Discuss the technology you are interested in with your farming peers. We often learn the most from what our peers have experienced, what they like, what has frustrated them and what they have on their wish lists. Talking with other farmers can help you identify the resources that will improve how you feed animals and, ultimately, your bottom line. The cool part about technology changing so quickly is: when one program makes a big switch, it often pushes other companies to enhance their features as well. Your peers can help you think through these enhanced features.

6. Consider your technology preferences

What is your view on technology? Do you like using mobile apps and having data in the cloud or do you prefer using a personal computer (PC)? Historically, programs used PC-based software and a data-transfer system to communicate to a specific feed management program’s scale head. Today, many apps use the scale head purchased with the mixer and connect via Bluetooth. The newer technology has allowed significantly more users and devices to participate in the feeding system. Better internet connections have allowed both apps and the PC-based programs to update frequently.

Technical support is also a consideration as some vendors are more responsive to emails and others are better with phone calls. What do you or your team prefer? Ask vendors about their technical support processes before you make a purchase.

7. Realize you will never use all the features a program offers

This is just a given, and it’s OK. Some feeders dream of weighing refusals from each pen, but then realize the skid steer that cleans the feed alley will not reach to load the feed wagon. Others want to track feed inventory but struggle with how to calculate the actual forage inventory or enter the receipts from feed delivered. In most programs, there will be reports you will never use. Figure out what you can do, what you cannot do, what efficiencies you can gain, what is going to take more time and what is most important to your team.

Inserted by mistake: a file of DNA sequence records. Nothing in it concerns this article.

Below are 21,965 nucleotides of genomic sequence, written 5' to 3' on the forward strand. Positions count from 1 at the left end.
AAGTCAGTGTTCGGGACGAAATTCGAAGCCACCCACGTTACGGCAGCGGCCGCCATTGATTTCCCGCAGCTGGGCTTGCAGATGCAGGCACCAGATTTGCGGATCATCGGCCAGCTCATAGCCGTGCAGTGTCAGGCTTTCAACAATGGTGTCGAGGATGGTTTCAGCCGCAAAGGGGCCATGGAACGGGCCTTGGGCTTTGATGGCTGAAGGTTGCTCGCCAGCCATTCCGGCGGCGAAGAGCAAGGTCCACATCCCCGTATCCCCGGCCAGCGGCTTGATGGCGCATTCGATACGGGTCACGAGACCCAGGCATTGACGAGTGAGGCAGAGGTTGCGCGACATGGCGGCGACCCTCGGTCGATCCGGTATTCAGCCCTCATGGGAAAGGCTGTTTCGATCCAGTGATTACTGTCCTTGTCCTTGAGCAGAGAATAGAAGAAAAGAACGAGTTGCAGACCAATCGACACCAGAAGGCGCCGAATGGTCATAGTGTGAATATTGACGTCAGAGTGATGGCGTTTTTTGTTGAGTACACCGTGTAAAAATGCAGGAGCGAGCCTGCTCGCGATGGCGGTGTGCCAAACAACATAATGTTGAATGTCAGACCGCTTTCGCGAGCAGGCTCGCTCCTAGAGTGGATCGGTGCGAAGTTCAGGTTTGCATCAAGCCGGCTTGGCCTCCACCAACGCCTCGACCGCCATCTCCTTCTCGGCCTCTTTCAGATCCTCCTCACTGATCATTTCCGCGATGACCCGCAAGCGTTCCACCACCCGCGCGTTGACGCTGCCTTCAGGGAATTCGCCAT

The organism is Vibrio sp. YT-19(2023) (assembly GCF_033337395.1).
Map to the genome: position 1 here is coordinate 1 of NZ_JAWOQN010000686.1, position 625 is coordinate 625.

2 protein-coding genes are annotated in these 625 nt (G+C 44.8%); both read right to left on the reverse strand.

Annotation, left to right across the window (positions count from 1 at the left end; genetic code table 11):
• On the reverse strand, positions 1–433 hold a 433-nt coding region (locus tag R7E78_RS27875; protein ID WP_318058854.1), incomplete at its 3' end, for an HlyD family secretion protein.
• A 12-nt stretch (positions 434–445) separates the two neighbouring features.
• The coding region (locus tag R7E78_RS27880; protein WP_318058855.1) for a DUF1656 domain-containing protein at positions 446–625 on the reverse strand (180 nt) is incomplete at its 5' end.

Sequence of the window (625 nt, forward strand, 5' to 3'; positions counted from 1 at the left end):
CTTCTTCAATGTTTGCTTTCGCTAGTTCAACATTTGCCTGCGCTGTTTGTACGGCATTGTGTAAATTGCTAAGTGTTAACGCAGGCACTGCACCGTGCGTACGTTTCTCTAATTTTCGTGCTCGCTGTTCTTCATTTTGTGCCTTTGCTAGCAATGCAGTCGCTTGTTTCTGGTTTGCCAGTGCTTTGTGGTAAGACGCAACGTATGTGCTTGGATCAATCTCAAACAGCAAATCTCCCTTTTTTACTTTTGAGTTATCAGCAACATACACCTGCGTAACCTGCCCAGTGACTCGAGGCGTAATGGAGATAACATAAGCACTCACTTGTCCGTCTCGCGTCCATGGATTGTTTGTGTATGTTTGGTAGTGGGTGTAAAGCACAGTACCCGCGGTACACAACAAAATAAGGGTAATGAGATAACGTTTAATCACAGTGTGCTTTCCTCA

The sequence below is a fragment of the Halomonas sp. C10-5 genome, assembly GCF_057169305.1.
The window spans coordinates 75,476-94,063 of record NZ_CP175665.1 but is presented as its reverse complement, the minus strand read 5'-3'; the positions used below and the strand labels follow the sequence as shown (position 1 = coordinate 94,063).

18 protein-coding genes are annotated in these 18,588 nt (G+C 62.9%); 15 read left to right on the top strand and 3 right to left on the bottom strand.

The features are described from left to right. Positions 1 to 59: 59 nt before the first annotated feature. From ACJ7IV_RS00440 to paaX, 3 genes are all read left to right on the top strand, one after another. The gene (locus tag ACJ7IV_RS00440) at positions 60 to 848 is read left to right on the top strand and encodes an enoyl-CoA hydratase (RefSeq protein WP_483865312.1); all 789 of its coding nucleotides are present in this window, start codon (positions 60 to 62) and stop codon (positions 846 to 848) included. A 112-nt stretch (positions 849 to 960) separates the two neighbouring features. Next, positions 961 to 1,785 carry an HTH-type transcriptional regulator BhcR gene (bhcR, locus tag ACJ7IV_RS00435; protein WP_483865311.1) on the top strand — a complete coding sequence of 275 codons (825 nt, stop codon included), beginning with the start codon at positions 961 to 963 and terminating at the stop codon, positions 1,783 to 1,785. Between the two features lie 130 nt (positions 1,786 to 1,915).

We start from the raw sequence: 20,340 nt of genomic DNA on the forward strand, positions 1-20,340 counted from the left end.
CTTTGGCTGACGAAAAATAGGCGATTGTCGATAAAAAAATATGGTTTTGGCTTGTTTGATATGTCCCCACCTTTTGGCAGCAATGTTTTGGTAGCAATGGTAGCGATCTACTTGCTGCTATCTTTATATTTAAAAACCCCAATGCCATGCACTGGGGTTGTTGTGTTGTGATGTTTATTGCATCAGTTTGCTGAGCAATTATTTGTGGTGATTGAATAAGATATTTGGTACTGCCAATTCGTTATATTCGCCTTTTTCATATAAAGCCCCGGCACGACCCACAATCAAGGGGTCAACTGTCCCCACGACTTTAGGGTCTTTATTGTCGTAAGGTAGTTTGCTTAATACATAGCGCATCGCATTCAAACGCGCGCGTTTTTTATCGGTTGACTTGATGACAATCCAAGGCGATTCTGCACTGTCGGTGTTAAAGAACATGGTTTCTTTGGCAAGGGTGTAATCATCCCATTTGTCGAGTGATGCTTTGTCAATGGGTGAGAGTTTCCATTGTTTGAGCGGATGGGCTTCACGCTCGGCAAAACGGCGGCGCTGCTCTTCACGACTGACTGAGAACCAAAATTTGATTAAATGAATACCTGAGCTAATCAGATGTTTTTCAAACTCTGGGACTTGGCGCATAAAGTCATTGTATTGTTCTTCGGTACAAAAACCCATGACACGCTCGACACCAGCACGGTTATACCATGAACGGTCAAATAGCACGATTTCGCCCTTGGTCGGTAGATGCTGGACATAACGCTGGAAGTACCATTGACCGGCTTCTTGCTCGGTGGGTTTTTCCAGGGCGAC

8. Improving feed management should be a goal

As you narrow your choices, consider whether a program will help with routine TMR feed management evaluations. Key items to evaluate are feeder loading accuracy, delivery accuracy, timing of deliveries, inventory shrink and change histories. Feed programs can help farm managers better observe these critical components, make adjustments, invest in tools and train employees.

9. Challenge yourself to improve

We often think it’s easiest to stick to a routine because we feel it works. As you evaluate a program, can you see that it meets current needs while also providing an opportunity to challenge yourself to get better in an area of feed management?


The best management practices of renewing or adopting feed management programs comes down to a rather simple decision-making process. Involve just a few of your best advisers and your feed team. Ask the questions most important to your operation and select the programs you believe best meet your needs. At the end of the decision-making process, you should have a program that meets the goals you set out to attain and helps you rest easier at the end of the day.  end mark

PHOTO: Lynn Jaynes.

Jon Rasmussen
  • Jon Rasmussen

  • Dairy Technology Specialist
  • Vita Plus
  • Email Jon Rasmussen